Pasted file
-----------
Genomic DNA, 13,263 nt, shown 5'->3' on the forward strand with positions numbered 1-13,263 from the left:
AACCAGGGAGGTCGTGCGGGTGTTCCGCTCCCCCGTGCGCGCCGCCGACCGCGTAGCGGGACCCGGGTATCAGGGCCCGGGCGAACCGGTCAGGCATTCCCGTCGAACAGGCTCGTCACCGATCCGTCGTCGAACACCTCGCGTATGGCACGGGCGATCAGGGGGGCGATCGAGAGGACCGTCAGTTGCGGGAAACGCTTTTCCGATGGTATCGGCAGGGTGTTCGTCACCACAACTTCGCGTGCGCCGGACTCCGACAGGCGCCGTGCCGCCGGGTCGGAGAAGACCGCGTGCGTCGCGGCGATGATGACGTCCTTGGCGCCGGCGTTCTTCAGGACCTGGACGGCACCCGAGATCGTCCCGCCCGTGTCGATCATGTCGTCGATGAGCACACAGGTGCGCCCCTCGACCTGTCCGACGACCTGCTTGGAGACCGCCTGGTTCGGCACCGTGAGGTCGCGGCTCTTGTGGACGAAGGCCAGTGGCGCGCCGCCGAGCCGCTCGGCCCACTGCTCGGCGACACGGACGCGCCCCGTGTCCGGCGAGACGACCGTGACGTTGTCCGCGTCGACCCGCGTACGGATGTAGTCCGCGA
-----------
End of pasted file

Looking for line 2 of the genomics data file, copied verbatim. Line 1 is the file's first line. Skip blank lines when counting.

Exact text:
AACCAGGGAGGTCGTGCGGGTGTTCCGCTCCCCCGTGCGCGCCGCCGACCGCGTAGCGGGACCCGGGTATCAGGGCCCGGGCGAACCGGTCAGGCATTCCCGTCGAACAGGCTCGTCACCGATCCGTCGTCGAACACCTCGCGTATGGCACGGGCGATCAGGGGGGCGATCGAGAGGACCGTCAGTTGCGGGAAACGCTTTTCCGATGGTATCGGCAGGGTGTTCGTCACCACAACTTCGCGTGCGCCGGACTCCGACAGGCGCCGTGCCGCCGGGTCGGAGAAGACCGCGTGCGTCGCGGCGATGATGACGTCCTTGGCGCCGGCGTTCTTCAGGACCTGGACGGCACCCGAGATCGTCCCGCCCGTGTCGATCATGTCGTCGATGAGCACACAGGTGCGCCCCTCGACCTGTCCGACGACCTGCTTGGAGACCGCCTGGTTCGGCACCGTGAGGTCGCGGCTCTTGTGGACGAAGGCCAGTGGCGCGCCGCCGAGCCGCTCGGCCCACTGCTCGGCGACACGGACGCGCCCCGTGTCCGGCGAGACGACCGTGACGTTGTCCGCGTCGACCCGCGTACGGATGTAGTCCGCGA